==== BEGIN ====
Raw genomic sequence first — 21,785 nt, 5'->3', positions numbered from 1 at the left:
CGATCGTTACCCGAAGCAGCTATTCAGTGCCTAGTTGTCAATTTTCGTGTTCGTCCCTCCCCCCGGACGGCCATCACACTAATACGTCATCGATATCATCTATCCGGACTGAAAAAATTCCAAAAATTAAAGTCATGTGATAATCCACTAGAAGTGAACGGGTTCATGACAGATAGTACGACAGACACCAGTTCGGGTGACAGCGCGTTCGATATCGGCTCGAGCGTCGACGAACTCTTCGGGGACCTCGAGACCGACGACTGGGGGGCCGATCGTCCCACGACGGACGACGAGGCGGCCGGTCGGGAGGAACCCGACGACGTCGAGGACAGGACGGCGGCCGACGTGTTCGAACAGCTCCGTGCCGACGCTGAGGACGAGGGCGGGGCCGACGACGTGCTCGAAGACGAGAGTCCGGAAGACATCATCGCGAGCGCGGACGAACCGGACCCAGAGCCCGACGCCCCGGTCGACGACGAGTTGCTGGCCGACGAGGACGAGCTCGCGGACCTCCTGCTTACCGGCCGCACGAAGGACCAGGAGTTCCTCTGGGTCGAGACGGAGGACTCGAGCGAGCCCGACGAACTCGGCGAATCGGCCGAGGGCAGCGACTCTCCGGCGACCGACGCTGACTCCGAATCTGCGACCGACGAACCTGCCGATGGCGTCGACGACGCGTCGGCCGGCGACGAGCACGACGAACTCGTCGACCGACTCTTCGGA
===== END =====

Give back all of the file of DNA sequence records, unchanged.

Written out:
Raw genomic sequence first — 21,785 nt, 5'->3', positions numbered from 1 at the left:
CGATCGTTACCCGAAGCAGCTATTCAGTGCCTAGTTGTCAATTTTCGTGTTCGTCCCTCCCCCCGGACGGCCATCACACTAATACGTCATCGATATCATCTATCCGGACTGAAAAAATTCCAAAAATTAAAGTCATGTGATAATCCACTAGAAGTGAACGGGTTCATGACAGATAGTACGACAGACACCAGTTCGGGTGACAGCGCGTTCGATATCGGCTCGAGCGTCGACGAACTCTTCGGGGACCTCGAGACCGACGACTGGGGGGCCGATCGTCCCACGACGGACGACGAGGCGGCCGGTCGGGAGGAACCCGACGACGTCGAGGACAGGACGGCGGCCGACGTGTTCGAACAGCTCCGTGCCGACGCTGAGGACGAGGGCGGGGCCGACGACGTGCTCGAAGACGAGAGTCCGGAAGACATCATCGCGAGCGCGGACGAACCGGACCCAGAGCCCGACGCCCCGGTCGACGACGAGTTGCTGGCCGACGAGGACGAGCTCGCGGACCTCCTGCTTACCGGCCGCACGAAGGACCAGGAGTTCCTCTGGGTCGAGACGGAGGACTCGAGCGAGCCCGACGAACTCGGCGAATCGGCCGAGGGCAGCGACTCTCCGGCGACCGACGCTGACTCCGAATCTGCGACCGACGAACCTGCCGATGGCGTCGACGACGCGTCGGCCGGCGACGAGCACGACGAACTCGTCGACCGACTCTTCGGA